Waxwing Heaven!

Had a first at the weekend: a friend and I and the car got covered in waxwing poo.

The Waxwing: An Exotic Winter Visitor

Waxwings are one of the most stunning birds we get in Britain, usually as a winter visitor from Scandinavia. There is currently a flock of over one hundred busily stripping rowan berries around Aviemore and Inverdruie, plus other smaller flocks in Grantown, Nethybridge and Dulnain. Some years we seem to get precious few, yet I remember one year when the village of Forres had around 4000 of the things!

Recognising Waxwings

Being related to starlings, waxwings are social and often like to travel and rest in groups. Like starlings, they also tend to be quite vocal and their high-pitched, crystal clear trilling is one of those rare sounds I hope to hear each winter. They are noticeably bigger than starlings, with a more plump silhouette. There would seem to be good reasons for this. Firstly, their larger size may allow them to carry a more heavy duty digestive system, to cope with gorging on large amounts of fruit, which might not be available all season. Secondly, a slightly larger size means they have slightly more body mass, but slightly less surface area compared to their size. Being a migratory bird of northern latitudes, energy efficiency and heat retention is an obvious priority. Therefore having bigger mass means you can eat, process and store more food, whilst staying a little warmer because you’re not losing heat quite so fast.

Finally, their plumage is, quite frankly, outrageous. But I find you often don’t appreciate it unless you see them up close. At longer range, in typical poor winter light, they just look like a flock of fat starlings. To illustrate: I was deep in the heart of the Abernethy pine forest reserve one winter with a couple of clients, when one of them said they had just seen a bunch of ‘brown birds’ feeding in a juniper tree. Straight away, an alarm bell went off in my mind. There just aren’t that many options at that time of year, for groups of birds eating much of anything in the middle of ancient pinewoods, especially ‘brown’ ones and especially in a juniper tree. That pretty much ruled out crossbills (which eat pinecones mainly) and redwings and fieldfares tend to be a bit more recognisable as such. But something in the way he said it, got me intrigued. And sure enough, he had found a group of about a dozen waxwings. And the wonderful thing, for me, at the time was that they were feasting on one of the few berries they could find in that area – juniper. And we were the only people for miles around to witness it.

‘Zorro in drag, on a fruit-eating binge’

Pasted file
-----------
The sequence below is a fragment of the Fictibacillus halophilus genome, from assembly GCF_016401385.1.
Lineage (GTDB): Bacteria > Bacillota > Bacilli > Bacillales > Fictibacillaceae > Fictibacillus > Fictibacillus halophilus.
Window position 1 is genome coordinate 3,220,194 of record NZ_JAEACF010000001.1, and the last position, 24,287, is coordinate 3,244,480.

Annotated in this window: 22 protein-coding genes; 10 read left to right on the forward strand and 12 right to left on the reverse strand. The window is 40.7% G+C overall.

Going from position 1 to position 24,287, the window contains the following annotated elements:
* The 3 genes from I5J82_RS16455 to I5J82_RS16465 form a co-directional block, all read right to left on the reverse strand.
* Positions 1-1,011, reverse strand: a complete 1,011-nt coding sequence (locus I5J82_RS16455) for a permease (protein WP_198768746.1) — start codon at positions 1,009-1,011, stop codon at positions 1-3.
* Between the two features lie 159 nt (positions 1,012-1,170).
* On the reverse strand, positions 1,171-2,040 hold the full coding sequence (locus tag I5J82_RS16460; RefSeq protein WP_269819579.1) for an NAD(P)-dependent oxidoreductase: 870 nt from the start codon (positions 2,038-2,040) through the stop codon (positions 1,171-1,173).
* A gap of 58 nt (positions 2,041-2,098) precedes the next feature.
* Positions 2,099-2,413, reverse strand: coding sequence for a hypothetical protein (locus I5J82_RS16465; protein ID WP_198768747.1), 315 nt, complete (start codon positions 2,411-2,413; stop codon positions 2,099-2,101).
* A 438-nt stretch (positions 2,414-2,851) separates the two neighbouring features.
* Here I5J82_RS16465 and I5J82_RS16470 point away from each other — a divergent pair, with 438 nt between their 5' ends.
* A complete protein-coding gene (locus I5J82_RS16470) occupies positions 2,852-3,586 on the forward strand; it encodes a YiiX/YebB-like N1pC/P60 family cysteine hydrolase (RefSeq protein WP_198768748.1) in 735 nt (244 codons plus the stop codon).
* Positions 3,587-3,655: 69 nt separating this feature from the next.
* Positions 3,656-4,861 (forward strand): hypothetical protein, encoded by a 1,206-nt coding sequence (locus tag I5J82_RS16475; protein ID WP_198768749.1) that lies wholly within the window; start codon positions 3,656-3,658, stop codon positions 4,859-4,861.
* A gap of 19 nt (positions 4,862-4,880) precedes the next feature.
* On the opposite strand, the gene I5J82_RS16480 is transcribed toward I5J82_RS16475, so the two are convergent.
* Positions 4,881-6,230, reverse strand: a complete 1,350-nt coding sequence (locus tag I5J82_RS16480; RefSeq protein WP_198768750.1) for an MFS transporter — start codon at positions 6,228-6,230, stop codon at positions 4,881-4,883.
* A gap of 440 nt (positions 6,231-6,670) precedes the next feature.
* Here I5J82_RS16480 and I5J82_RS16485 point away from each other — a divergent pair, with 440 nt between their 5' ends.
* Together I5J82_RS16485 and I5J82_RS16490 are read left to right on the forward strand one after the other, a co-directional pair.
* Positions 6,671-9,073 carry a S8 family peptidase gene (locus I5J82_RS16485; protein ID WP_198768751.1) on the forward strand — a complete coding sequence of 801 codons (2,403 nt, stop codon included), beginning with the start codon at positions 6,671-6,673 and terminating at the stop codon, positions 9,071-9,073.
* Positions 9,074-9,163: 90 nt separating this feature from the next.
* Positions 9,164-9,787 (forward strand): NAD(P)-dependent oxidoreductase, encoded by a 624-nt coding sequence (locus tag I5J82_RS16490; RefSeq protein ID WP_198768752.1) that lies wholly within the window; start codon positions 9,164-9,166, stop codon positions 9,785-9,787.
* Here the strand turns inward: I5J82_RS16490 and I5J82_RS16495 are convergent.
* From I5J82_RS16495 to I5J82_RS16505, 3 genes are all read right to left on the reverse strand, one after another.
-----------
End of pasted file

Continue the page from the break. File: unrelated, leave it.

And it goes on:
waxwing flock inverdruie

When you get a better look, you see silky-smooth pinkish/buff feathers covering most of the body, with black and white wing markings and a dashing black eye stripe. Sort of ‘Zorro in drag, on a fruit-eating binge’ effect. They have a chestnut colour underneath and conspicuous yellow trim on the tail and wings. But the best bit, in my opinion, is the ‘wax wings’ that give them their common name. The tips of their secondary flight feathers are slightly elongated, enlarged and coloured bright red. This gives them the appearance of having wee blobs of old fashioned red manuscript sealing wax dotted along their wings. And whilst we are on the subject of names (which also fascinates me), their latin name Bombycilla garrulous roughly translates as ‘silky-tailed chatterer’. Those of you who might happen to be moth fans will note the ‘Bombyx’ connection there – the genus name for the famous and lucrative silk moth. Oh, and they have a crest too, just to make the point. As a good friend of mine once said: ‘You never see a scruffy waxwing!’. I remember, the first waxwings I ever saw were stuffing themselves silly with white rowan berries, oblivious to the hungry (and incredulous) looking sparrowhawk watching them from a hidden, elevated position, right above them. I reckon that peckish local sparrowhawk was thinking ‘Wow, this should be easy!’

‘You never see a scruffy waxwing!’.

Following the food

If their population expands dramatically beyond the supply of winter berries in their home territory, they are likely to travel big distances in search of food. They are hungry beasts and absolute fruit fans. I’ve also seen them go for chunks of apple and cotoneaster berries, but I’ve never had an encounter like the lad in this recent video from Fair Isle.

Try and get a view of some waxwings this winter. I’m sure they’ll leave an impression on you. And maybe something else too.

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